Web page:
At the 2017 DSEI in London, Sir Philip stated, ‘Having invested so much practical and political capital in [the development of British carrier strike capacity], our American friends will be watching closely to see if the UK is serious about remaining their partner of choice’. As the Trump administration looks to firm up US comprehensive national power through tax reforms and new economic bilaterals, there is a sort of logical symmetry in London joining other nations engaged in this high-level security cooperation. Indeed, London already has historically deep ties with Washington, has fairly strong ties with Tokyo – including a 2+2 strategic dialogue – and has similar concerns about the future of the global order. A strategic bilateral with New Delhi would foster both this strategic socialisation and an overall deterrence strategy, as well as build on areas of cooperation already in existence, such as cyber security and international counter terrorism. Debates on the rights and wrongs of Brexit are beside the point now. Now is the time for London’s foreign policy community to be debating about the future of Britain’s global posture at a time of great flux. Of course, there will be many short-term challenges, particularly regarding London and Brussels; however, there will also be many more long-term opportunities.

The flux in the global order, China’s attempts to shape that order, India’s rise as a new power in that order and the relative decline of liberal democracies mean that there is a desperate need for a new British strategy on how London will confront these major events. Confronting the collective rise of Asia, it would be foolish for the UK to view its ejection from the European project as a net loss. It is now able – if indeed it chooses – to become a truly global power with relationships and partnerships across the world. Since the UK is better poised to enhance relations with powers that share common values than with aggressive competitors, it would be odd if India – with all its potential as a democratic power – were not at the top of the list of future partners in the Asia-Pacific.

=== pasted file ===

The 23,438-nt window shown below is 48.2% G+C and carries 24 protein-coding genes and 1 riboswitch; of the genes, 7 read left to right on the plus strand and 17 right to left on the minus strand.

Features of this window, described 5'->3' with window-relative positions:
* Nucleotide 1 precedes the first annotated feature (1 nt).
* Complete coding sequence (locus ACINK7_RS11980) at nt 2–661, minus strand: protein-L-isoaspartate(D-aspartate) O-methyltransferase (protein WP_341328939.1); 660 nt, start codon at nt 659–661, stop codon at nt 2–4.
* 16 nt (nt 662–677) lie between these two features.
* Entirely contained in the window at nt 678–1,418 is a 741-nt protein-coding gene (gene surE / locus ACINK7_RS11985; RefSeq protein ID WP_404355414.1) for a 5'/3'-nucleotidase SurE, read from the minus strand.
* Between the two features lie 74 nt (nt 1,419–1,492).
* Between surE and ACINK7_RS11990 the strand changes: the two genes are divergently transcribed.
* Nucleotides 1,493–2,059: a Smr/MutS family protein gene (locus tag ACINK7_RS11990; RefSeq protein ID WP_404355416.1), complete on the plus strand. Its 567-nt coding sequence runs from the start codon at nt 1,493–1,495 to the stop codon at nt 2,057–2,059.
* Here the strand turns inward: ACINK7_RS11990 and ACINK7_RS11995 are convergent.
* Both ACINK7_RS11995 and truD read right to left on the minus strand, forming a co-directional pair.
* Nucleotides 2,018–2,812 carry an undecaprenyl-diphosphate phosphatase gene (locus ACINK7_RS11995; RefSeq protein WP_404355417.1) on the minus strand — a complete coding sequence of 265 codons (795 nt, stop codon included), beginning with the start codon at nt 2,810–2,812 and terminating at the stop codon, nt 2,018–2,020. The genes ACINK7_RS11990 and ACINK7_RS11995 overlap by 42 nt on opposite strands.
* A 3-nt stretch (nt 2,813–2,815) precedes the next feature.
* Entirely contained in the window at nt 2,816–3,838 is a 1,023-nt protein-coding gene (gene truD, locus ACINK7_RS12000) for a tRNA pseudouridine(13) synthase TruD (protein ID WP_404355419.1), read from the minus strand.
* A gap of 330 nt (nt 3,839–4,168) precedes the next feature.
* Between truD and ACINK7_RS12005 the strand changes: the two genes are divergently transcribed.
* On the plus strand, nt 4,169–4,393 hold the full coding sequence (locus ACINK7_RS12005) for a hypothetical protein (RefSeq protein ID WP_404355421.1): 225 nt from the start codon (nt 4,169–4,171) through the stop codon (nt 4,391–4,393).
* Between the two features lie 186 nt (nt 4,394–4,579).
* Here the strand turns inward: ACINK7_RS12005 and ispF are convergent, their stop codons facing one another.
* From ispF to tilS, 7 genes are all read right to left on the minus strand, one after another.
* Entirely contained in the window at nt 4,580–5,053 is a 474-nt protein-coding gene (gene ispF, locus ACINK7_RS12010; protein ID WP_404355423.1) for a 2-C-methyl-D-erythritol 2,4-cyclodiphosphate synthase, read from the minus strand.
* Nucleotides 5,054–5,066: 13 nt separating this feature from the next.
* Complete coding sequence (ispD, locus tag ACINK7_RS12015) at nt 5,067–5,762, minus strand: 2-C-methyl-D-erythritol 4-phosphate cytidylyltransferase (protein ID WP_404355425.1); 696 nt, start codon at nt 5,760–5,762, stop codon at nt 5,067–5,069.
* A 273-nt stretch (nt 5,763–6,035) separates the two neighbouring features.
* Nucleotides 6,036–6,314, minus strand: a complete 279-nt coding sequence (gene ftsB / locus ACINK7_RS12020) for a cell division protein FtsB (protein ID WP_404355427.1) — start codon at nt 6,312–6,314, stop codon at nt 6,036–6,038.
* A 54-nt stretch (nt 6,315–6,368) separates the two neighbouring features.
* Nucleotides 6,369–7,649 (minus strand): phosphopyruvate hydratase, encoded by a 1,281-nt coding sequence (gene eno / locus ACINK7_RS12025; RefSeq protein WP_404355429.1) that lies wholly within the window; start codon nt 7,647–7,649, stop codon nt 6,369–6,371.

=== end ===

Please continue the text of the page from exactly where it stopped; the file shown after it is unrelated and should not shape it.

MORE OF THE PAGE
In April 2018, the UK has a unique opportunity to begin strengthening its relationship with India in the form of the Commonwealth Heads of Government Meeting, which will take place in London and Windsor. Not only should Modi be invited, but he should be welcomed with the ‘reddest carpet’ possible. While there is scepticism in India on the UK’s attempt to re-engage using the Commonwealth, Delhi is also confronting its own challenges – not least from Islamist terrorism and an increasingly assertive China – and should not neglect an opportunity to reshape its own international isolation. As China’s economic diplomacy slowly brings states around India into Beijing’s orbit, Delhi could do with shaking off its nostalgia for a nonalignment that never really existed and adjust to the fact that the global order is changing. Now is the time for a ‘Golden Era’ of bilateral relations; now is the time for London and Delhi to develop a new ‘special relationship’.